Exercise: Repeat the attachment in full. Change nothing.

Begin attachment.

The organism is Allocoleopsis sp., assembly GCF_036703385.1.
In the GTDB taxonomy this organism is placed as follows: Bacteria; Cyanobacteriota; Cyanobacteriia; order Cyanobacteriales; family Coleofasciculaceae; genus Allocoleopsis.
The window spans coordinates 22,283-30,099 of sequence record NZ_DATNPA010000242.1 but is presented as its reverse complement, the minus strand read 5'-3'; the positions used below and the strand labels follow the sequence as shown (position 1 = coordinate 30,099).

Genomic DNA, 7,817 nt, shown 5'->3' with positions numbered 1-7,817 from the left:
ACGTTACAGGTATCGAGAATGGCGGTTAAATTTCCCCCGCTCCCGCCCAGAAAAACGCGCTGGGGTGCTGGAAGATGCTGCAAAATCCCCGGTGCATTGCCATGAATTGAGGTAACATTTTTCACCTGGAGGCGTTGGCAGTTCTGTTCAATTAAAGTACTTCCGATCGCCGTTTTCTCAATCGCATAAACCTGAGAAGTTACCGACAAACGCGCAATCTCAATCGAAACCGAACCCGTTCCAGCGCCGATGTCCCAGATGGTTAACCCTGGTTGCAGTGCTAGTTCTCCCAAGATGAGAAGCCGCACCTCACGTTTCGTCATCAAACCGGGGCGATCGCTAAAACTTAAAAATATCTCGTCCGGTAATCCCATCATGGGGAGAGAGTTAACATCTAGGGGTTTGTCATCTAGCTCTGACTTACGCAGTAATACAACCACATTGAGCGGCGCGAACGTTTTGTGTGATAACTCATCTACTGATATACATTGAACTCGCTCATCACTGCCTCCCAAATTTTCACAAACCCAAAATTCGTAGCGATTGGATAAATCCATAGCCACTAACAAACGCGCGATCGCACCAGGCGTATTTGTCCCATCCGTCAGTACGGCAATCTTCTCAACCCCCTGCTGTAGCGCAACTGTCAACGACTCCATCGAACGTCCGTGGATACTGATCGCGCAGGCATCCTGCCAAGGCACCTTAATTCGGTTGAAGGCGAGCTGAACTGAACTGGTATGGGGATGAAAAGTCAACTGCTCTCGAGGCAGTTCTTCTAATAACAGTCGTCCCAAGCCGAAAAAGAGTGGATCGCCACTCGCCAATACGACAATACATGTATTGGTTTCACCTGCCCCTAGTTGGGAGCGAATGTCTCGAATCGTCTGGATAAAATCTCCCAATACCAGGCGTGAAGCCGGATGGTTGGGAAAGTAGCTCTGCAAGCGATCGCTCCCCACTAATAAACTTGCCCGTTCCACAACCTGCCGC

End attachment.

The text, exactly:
The organism is Allocoleopsis sp., assembly GCF_036703385.1.
In the GTDB taxonomy this organism is placed as follows: Bacteria; Cyanobacteriota; Cyanobacteriia; order Cyanobacteriales; family Coleofasciculaceae; genus Allocoleopsis.
The window spans coordinates 22,283-30,099 of sequence record NZ_DATNPA010000242.1 but is presented as its reverse complement, the minus strand read 5'-3'; the positions used below and the strand labels follow the sequence as shown (position 1 = coordinate 30,099).

Genomic DNA, 7,817 nt, shown 5'->3' with positions numbered 1-7,817 from the left:
ACGTTACAGGTATCGAGAATGGCGGTTAAATTTCCCCCGCTCCCGCCCAGAAAAACGCGCTGGGGTGCTGGAAGATGCTGCAAAATCCCCGGTGCATTGCCATGAATTGAGGTAACATTTTTCACCTGGAGGCGTTGGCAGTTCTGTTCAATTAAAGTACTTCCGATCGCCGTTTTCTCAATCGCATAAACCTGAGAAGTTACCGACAAACGCGCAATCTCAATCGAAACCGAACCCGTTCCAGCGCCGATGTCCCAGATGGTTAACCCTGGTTGCAGTGCTAGTTCTCCCAAGATGAGAAGCCGCACCTCACGTTTCGTCATCAAACCGGGGCGATCGCTAAAACTTAAAAATATCTCGTCCGGTAATCCCATCATGGGGAGAGAGTTAACATCTAGGGGTTTGTCATCTAGCTCTGACTTACGCAGTAATACAACCACATTGAGCGGCGCGAACGTTTTGTGTGATAACTCATCTACTGATATACATTGAACTCGCTCATCACTGCCTCCCAAATTTTCACAAACCCAAAATTCGTAGCGATTGGATAAATCCATAGCCACTAACAAACGCGCGATCGCACCAGGCGTATTTGTCCCATCCGTCAGTACGGCAATCTTCTCAACCCCCTGCTGTAGCGCAACTGTCAACGACTCCATCGAACGTCCGTGGATACTGATCGCGCAGGCATCCTGCCAAGGCACCTTAATTCGGTTGAAGGCGAGCTGAACTGAACTGGTATGGGGATGAAAAGTCAACTGCTCTCGAGGCAGTTCTTCTAATAACAGTCGTCCCAAGCCGAAAAAGAGTGGATCGCCACTCGCCAATACGACAATACATGTATTGGTTTCACCTGCCCCTAGTTGGGAGCGAATGTCTCGAATCGTCTGGATAAAATCTCCCAATACCAGGCGTGAAGCCGGATGGTTGGGAAAGTAGCTCTGCAAGCGATCGCTCCCCACTAATAAACTTGCCCGTTCCACAACCTGCCGC